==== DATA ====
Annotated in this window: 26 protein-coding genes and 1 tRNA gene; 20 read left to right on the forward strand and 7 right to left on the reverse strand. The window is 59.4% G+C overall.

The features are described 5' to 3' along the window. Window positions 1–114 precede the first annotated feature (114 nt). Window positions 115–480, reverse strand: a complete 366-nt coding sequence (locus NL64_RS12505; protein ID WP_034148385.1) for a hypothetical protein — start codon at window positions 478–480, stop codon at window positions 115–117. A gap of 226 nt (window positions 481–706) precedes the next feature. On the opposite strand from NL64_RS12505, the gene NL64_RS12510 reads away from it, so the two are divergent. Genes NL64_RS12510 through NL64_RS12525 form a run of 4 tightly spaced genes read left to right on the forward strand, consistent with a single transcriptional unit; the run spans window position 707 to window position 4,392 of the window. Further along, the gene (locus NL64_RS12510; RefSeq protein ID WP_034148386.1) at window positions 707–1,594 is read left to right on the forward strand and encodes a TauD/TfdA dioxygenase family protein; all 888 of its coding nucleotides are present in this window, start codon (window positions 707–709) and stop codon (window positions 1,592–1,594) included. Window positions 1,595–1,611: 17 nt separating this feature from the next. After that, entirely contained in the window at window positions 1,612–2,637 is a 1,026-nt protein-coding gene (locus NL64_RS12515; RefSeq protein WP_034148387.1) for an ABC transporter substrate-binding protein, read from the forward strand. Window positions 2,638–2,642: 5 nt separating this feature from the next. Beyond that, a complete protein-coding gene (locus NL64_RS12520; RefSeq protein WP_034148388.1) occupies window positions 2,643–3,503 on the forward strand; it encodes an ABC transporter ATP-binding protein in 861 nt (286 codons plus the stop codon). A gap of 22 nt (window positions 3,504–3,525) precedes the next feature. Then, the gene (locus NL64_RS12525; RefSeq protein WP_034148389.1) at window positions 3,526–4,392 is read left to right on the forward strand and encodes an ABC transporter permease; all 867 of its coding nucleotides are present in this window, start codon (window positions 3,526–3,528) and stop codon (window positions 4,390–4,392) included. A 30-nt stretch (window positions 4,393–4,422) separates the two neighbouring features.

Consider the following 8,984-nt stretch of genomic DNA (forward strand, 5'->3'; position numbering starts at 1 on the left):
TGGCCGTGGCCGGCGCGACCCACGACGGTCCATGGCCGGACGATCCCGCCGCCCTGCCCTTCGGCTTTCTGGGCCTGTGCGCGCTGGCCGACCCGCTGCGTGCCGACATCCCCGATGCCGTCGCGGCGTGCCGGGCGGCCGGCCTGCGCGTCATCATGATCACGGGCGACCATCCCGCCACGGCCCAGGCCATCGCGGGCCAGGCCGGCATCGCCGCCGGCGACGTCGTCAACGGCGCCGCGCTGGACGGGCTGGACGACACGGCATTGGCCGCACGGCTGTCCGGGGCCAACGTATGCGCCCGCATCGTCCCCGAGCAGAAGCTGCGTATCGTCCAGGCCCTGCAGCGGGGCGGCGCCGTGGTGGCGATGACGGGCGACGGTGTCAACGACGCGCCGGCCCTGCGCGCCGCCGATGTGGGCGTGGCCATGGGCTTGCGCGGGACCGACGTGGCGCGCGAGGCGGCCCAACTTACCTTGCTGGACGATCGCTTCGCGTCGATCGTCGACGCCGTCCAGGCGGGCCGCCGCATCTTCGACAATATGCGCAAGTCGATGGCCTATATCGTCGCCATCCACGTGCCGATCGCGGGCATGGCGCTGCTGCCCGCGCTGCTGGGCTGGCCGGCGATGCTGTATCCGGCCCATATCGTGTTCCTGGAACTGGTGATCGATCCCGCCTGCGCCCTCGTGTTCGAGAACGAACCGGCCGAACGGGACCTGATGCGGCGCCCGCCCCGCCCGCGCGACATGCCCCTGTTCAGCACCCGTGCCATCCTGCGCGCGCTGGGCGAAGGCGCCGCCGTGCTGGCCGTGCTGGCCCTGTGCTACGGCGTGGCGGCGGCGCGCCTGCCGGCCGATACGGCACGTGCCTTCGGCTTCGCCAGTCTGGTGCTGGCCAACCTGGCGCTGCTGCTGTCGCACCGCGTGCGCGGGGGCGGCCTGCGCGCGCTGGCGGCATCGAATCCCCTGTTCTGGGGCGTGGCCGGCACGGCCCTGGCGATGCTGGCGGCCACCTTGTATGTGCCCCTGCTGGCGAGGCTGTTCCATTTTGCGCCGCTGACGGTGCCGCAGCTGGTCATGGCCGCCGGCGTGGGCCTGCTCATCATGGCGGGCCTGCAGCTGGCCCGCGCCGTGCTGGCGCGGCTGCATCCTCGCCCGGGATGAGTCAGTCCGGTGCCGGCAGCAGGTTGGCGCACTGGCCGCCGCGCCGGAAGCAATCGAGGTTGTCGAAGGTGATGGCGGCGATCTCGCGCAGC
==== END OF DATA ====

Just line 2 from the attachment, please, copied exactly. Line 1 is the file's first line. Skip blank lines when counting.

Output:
The features are described 5' to 3' along the window. Window positions 1–114 precede the first annotated feature (114 nt). Window positions 115–480, reverse strand: a complete 366-nt coding sequence (locus NL64_RS12505; protein ID WP_034148385.1) for a hypothetical protein — start codon at window positions 478–480, stop codon at window positions 115–117. A gap of 226 nt (window positions 481–706) precedes the next feature. On the opposite strand from NL64_RS12505, the gene NL64_RS12510 reads away from it, so the two are divergent. Genes NL64_RS12510 through NL64_RS12525 form a run of 4 tightly spaced genes read left to right on the forward strand, consistent with a single transcriptional unit; the run spans window position 707 to window position 4,392 of the window. Further along, the gene (locus NL64_RS12510; RefSeq protein ID WP_034148386.1) at window positions 707–1,594 is read left to right on the forward strand and encodes a TauD/TfdA dioxygenase family protein; all 888 of its coding nucleotides are present in this window, start codon (window positions 707–709) and stop codon (window positions 1,592–1,594) included. Window positions 1,595–1,611: 17 nt separating this feature from the next. After that, entirely contained in the window at window positions 1,612–2,637 is a 1,026-nt protein-coding gene (locus NL64_RS12515; RefSeq protein WP_034148387.1) for an ABC transporter substrate-binding protein, read from the forward strand. Window positions 2,638–2,642: 5 nt separating this feature from the next. Beyond that, a complete protein-coding gene (locus NL64_RS12520; RefSeq protein WP_034148388.1) occupies window positions 2,643–3,503 on the forward strand; it encodes an ABC transporter ATP-binding protein in 861 nt (286 codons plus the stop codon). A gap of 22 nt (window positions 3,504–3,525) precedes the next feature. Then, the gene (locus NL64_RS12525; RefSeq protein WP_034148389.1) at window positions 3,526–4,392 is read left to right on the forward strand and encodes an ABC transporter permease; all 867 of its coding nucleotides are present in this window, start codon (window positions 3,526–3,528) and stop codon (window positions 4,390–4,392) included. A 30-nt stretch (window positions 4,393–4,422) separates the two neighbouring features.